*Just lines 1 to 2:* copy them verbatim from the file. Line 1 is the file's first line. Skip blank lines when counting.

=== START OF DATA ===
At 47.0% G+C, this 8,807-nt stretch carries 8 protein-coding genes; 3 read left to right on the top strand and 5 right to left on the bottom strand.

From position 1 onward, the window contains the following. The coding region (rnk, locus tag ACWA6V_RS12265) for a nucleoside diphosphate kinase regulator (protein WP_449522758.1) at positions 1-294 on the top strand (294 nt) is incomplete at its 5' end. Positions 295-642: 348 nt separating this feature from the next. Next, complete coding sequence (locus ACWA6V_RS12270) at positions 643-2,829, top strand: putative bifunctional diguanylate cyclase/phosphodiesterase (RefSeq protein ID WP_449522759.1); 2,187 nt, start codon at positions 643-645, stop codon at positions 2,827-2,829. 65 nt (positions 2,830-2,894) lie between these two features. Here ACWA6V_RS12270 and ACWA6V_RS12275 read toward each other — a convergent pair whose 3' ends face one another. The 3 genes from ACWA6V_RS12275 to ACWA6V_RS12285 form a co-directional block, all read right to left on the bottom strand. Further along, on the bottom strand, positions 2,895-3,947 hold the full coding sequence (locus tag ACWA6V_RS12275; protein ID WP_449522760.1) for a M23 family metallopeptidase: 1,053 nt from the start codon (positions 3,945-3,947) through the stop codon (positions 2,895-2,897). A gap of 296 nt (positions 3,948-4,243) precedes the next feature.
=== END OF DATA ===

At 47.0% G+C, this 8,807-nt stretch carries 8 protein-coding genes; 3 read left to right on the top strand and 5 right to left on the bottom strand.

From position 1 onward, the window contains the following. The coding region (rnk, locus tag ACWA6V_RS12265) for a nucleoside diphosphate kinase regulator (protein WP_449522758.1) at positions 1-294 on the top strand (294 nt) is incomplete at its 5' end. Positions 295-642: 348 nt separating this feature from the next. Next, complete coding sequence (locus ACWA6V_RS12270) at positions 643-2,829, top strand: putative bifunctional diguanylate cyclase/phosphodiesterase (RefSeq protein ID WP_449522759.1); 2,187 nt, start codon at positions 643-645, stop codon at positions 2,827-2,829. 65 nt (positions 2,830-2,894) lie between these two features. Here ACWA6V_RS12270 and ACWA6V_RS12275 read toward each other — a convergent pair whose 3' ends face one another. The 3 genes from ACWA6V_RS12275 to ACWA6V_RS12285 form a co-directional block, all read right to left on the bottom strand. Further along, on the bottom strand, positions 2,895-3,947 hold the full coding sequence (locus tag ACWA6V_RS12275; protein ID WP_449522760.1) for a M23 family metallopeptidase: 1,053 nt from the start codon (positions 3,945-3,947) through the stop codon (positions 2,895-2,897). A gap of 296 nt (positions 3,948-4,243) precedes the next feature.